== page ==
This past January, Fitur (Spain’s largest yearly tourism event) and minube (online travel platform), joined forces to organize the first ever Hackatrips Hackathon. The objective? To engage a group of developers, tourist specialists and designers to find and build upon great ideas on sustainable travel. After all, 2017 is the Year of Sustainable Tourism for Development.
The logistics of the hackathon itself was in the hands of Hackathon Lovers, a team dedicated to the organization of hackathons and spreading passion for development. In my opinion, they did a fantastic job putting together this hackathon. They made sure that participation was more than enough, evenly built the teams, and handled technical issues and communications channels through Slack.
Plenty of sponsors co-produced the event, providing APIs, awards, or both. The main sponsors were of course minube, as well as Microsoft, HotelBeds, Cabify, Porsche, Alcalá de Henares, Carto, Goldcar, Hoteles Lopesan and Tryp Hoteles.
The event was very well put together. I was actually quite surprised at the turnout, a total of 60 people from different sectors and fields of expertise. We were organized in 12 teams of 5, each consisting of 3 developers, a tourism expert, and a designer. Representing Team Geoblink were Gabriel Furstenheim and myself, both of us Software Engineers in the Web team at Geoblink. The team also included Valentín Berlin, a freelance JS developer, and Fanny Fernández, a UI/UX designer.
We had a nice breakfast upon arrival, met our new teammates, and listened to the intros. Each tech partner pitched why we should use their API -and backed up their pitch with the great awards each offered- and we had a quick 10 seconds to introduce ourselves. The instructions were very simple: We had until 1:30pm the next day to create an app related to sustainable tourism, using only the APIs provided or other public APIs, a video with a demo of how it works, and a nice pitch to show off our idea. There were no other rules nor limitations. And so we got to work.
After a brainstorming session, pondering the pros and cons of each API, evaluating our know-how, and taking time into consideration, we settled on exploring the use of Microsoft and Cabify APIs. We were quick to organize the team into a parallel task machine, and made sure our expectations and objectives were clear. It is very common for people to want to do too much, and end up achieving too little. In a time-critical environment such as a hackathon, it is better to do one thing very well, than to try to do a million things and end up trying to explain to the judges how close you were to actually doing it.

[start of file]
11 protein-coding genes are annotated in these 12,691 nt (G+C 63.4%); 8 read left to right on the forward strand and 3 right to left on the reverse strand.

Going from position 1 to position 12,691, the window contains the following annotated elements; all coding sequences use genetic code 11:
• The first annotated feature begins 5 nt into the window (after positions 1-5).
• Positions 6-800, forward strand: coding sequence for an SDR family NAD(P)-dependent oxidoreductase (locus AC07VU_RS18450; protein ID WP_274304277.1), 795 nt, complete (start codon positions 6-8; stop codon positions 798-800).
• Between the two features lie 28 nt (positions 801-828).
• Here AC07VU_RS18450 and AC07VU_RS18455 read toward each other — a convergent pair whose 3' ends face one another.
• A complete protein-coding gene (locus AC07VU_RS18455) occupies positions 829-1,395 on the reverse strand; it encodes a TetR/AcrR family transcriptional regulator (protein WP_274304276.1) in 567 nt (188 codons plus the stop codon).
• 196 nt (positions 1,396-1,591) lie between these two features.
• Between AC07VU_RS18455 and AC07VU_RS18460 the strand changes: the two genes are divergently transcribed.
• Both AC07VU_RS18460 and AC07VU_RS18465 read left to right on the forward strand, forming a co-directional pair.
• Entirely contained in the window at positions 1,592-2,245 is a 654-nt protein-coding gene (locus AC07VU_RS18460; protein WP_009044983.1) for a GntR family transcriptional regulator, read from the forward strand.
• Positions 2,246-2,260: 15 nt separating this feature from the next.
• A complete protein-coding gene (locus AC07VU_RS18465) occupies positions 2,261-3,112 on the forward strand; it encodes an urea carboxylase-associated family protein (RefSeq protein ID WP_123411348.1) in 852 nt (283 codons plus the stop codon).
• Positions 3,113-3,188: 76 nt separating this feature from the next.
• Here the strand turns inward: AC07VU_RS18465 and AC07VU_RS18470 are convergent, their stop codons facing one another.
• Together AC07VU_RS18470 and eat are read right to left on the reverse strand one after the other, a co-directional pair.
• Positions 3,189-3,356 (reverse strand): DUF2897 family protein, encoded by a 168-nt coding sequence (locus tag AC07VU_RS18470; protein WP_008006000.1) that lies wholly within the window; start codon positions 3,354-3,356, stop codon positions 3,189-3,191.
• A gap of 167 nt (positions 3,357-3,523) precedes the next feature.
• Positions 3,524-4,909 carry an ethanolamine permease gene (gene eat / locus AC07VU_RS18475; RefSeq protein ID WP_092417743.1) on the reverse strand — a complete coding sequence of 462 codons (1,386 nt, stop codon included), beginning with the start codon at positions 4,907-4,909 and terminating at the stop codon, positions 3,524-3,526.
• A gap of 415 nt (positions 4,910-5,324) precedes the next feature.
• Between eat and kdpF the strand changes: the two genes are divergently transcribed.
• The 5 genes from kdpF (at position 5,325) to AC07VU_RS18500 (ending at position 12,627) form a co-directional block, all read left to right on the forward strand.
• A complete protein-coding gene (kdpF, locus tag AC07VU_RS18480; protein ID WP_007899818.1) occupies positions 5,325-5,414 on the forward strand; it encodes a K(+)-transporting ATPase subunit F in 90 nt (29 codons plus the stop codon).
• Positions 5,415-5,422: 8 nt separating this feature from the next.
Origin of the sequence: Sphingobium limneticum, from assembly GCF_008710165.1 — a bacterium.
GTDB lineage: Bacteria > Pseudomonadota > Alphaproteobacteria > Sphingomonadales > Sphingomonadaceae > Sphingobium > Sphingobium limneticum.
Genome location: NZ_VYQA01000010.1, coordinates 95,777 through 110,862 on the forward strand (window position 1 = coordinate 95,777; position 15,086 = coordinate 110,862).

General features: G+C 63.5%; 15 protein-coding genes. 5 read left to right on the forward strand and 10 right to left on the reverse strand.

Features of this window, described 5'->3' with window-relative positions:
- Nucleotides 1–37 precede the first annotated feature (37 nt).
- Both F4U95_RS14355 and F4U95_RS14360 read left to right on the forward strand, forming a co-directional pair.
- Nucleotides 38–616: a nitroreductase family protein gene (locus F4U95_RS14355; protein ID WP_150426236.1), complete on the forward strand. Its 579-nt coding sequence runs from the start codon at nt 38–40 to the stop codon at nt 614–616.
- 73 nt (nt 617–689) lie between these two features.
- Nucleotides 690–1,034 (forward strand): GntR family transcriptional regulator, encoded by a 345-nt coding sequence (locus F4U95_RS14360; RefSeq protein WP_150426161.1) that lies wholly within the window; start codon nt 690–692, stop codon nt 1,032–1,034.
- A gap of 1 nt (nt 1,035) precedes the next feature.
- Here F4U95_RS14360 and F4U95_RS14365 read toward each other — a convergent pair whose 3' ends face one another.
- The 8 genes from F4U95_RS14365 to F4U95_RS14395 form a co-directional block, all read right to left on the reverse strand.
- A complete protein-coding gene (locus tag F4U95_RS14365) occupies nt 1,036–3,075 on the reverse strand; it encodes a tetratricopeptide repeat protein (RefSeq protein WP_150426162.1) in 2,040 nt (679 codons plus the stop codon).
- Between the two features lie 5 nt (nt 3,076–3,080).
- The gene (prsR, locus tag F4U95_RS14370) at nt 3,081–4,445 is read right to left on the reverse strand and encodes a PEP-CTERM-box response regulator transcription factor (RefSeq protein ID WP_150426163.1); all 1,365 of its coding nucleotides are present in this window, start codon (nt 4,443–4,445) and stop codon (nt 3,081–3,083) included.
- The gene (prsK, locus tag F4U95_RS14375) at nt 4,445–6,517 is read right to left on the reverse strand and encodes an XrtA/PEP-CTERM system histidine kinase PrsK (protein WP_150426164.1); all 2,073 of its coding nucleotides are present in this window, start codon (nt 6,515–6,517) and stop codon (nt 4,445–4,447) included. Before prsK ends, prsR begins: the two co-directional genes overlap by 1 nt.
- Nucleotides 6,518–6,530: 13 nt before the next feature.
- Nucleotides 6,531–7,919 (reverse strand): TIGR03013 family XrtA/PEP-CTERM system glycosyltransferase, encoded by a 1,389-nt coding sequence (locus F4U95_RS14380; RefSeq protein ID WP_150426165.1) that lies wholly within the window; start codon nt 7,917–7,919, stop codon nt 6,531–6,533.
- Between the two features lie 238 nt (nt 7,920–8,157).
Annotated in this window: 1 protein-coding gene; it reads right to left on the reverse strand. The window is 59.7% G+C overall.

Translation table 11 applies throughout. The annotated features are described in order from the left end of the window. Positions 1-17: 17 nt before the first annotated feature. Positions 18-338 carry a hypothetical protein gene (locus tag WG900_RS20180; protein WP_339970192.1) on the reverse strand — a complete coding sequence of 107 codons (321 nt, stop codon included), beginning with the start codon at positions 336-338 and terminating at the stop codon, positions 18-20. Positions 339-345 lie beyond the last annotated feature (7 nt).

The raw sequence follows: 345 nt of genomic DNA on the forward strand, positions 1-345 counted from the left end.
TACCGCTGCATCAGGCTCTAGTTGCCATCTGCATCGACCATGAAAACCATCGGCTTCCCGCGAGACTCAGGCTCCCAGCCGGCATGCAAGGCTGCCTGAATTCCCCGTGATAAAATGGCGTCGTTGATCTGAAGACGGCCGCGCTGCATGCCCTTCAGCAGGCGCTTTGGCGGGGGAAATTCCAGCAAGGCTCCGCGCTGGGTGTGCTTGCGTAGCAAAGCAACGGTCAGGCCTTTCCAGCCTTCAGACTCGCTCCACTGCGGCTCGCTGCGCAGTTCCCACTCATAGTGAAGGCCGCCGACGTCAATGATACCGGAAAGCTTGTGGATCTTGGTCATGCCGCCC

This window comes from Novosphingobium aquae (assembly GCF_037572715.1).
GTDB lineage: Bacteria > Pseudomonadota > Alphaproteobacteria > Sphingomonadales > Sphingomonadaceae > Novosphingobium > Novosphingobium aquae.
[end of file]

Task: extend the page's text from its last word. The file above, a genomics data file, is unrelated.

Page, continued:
Our objective was to create a conversational interface to share rides using Cabify. We decided to use the Microsoft Bot Framework to handle the dialog, LUIS to understand language, and naturally Cabify’s API to ask for rides.
While the developers worked on the code, the designers worked on communicating the idea. Fanny, a designer by trade, created a nice set of slides and a story to explain what we were doing and how we did it. We set up a nice dynamic and communication channel with Fanny to give her a good vision of what the app could do, and how it could be improved in the future, which helped her establish the main selling points and create a solid presentation. The constant feedback loop among the two sub-teams worked great.
We had 5 minutes to present our pitch to the crowd and the panel of judges, and then a 2 minute round of questions. Getting the timing right was the biggest challenge, and we were close to running out.
One of the nicer things about this hackathon was the great availability and diversity of the different APIs that the teams could use. The presence of plenty of sponsors, along with teams of people from each one, made it easy to understand each of the APIs, their capabilities, limitations, and implementations. Both the Microsoft and Cabify teams were very helpful and responsive. Having such a broad range of possibilities made the competition a lot more interesting, with an equally diverse idea line-up. Not two projects were quite the same.
Among my personal favorites, I’d like to highlight two. The first, called Envify, used Microsoft’s image recognition API to read images of the paradise-like landscapes of Tahiti or the Caribbean…and then showed you the closest matches right here in Spain. Very creative, and definitely in the sustainable tourism theme. It also looked beautiful. The second, Hidden Gems, suggested installing touch screen devices in small towns and rural areas, to engage the local community with rural tourism. Again, it was beautifully designed, with a nice presentation.
We walked out of there with an Xbox One for the best use of Microsoft API’s, €100 in Cabify credit for the best use of the Cabify API, and the pride of positively representing the Geoblink engineering team.
All in all, it was a fantastic experience, a great team-building exercise, and an amazing learning opportunity. I’d highly encourage not just open hackathons such as this one, but also organizing internal hackathons to get the creative juices flowing in your company. I can’t wait for the first 2017 Geothon!
P.S. Lunch both days was amazing! Just another touch to a great weekend.